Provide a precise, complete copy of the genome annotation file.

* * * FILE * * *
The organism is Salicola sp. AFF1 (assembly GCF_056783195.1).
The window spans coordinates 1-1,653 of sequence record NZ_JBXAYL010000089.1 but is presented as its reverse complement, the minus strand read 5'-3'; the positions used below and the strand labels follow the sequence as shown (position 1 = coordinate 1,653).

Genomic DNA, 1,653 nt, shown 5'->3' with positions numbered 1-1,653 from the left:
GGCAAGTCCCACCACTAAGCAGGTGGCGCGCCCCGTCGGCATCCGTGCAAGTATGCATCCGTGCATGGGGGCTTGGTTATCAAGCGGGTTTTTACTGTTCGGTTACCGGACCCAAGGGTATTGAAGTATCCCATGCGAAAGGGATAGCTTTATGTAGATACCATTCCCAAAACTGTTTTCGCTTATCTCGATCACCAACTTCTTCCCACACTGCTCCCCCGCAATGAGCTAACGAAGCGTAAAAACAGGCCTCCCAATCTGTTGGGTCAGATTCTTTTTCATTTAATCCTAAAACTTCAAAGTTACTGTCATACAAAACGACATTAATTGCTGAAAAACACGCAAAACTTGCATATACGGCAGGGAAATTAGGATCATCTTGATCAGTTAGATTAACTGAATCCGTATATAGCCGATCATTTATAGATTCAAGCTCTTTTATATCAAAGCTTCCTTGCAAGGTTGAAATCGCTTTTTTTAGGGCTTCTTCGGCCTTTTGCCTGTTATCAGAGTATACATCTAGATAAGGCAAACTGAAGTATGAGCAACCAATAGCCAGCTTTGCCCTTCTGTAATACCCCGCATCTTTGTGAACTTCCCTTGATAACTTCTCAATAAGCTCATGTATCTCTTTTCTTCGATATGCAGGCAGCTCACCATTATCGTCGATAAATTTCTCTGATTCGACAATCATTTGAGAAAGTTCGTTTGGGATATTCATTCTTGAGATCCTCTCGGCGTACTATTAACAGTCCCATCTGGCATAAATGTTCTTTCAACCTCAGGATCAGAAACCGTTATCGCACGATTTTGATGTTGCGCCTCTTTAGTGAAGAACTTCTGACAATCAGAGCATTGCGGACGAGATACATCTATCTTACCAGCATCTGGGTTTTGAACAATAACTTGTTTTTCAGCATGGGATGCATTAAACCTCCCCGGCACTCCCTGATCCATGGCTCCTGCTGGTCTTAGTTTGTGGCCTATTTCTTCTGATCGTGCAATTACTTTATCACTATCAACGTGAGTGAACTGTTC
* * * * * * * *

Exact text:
The organism is Salicola sp. AFF1 (assembly GCF_056783195.1).
The window spans coordinates 1-1,653 of sequence record NZ_JBXAYL010000089.1 but is presented as its reverse complement, the minus strand read 5'-3'; the positions used below and the strand labels follow the sequence as shown (position 1 = coordinate 1,653).

Genomic DNA, 1,653 nt, shown 5'->3' with positions numbered 1-1,653 from the left:
GGCAAGTCCCACCACTAAGCAGGTGGCGCGCCCCGTCGGCATCCGTGCAAGTATGCATCCGTGCATGGGGGCTTGGTTATCAAGCGGGTTTTTACTGTTCGGTTACCGGACCCAAGGGTATTGAAGTATCCCATGCGAAAGGGATAGCTTTATGTAGATACCATTCCCAAAACTGTTTTCGCTTATCTCGATCACCAACTTCTTCCCACACTGCTCCCCCGCAATGAGCTAACGAAGCGTAAAAACAGGCCTCCCAATCTGTTGGGTCAGATTCTTTTTCATTTAATCCTAAAACTTCAAAGTTACTGTCATACAAAACGACATTAATTGCTGAAAAACACGCAAAACTTGCATATACGGCAGGGAAATTAGGATCATCTTGATCAGTTAGATTAACTGAATCCGTATATAGCCGATCATTTATAGATTCAAGCTCTTTTATATCAAAGCTTCCTTGCAAGGTTGAAATCGCTTTTTTTAGGGCTTCTTCGGCCTTTTGCCTGTTATCAGAGTATACATCTAGATAAGGCAAACTGAAGTATGAGCAACCAATAGCCAGCTTTGCCCTTCTGTAATACCCCGCATCTTTGTGAACTTCCCTTGATAACTTCTCAATAAGCTCATGTATCTCTTTTCTTCGATATGCAGGCAGCTCACCATTATCGTCGATAAATTTCTCTGATTCGACAATCATTTGAGAAAGTTCGTTTGGGATATTCATTCTTGAGATCCTCTCGGCGTACTATTAACAGTCCCATCTGGCATAAATGTTCTTTCAACCTCAGGATCAGAAACCGTTATCGCACGATTTTGATGTTGCGCCTCTTTAGTGAAGAACTTCTGACAATCAGAGCATTGCGGACGAGATACATCTATCTTACCAGCATCTGGGTTTTGAACAATAACTTGTTTTTCAGCATGGGATGCATTAAACCTCCCCGGCACTCCCTGATCCATGGCTCCTGCTGGTCTTAGTTTGTGGCCTATTTCTTCTGATCGTGCAATTACTTTATCACTATCAACGTGAGTGAACTGTTC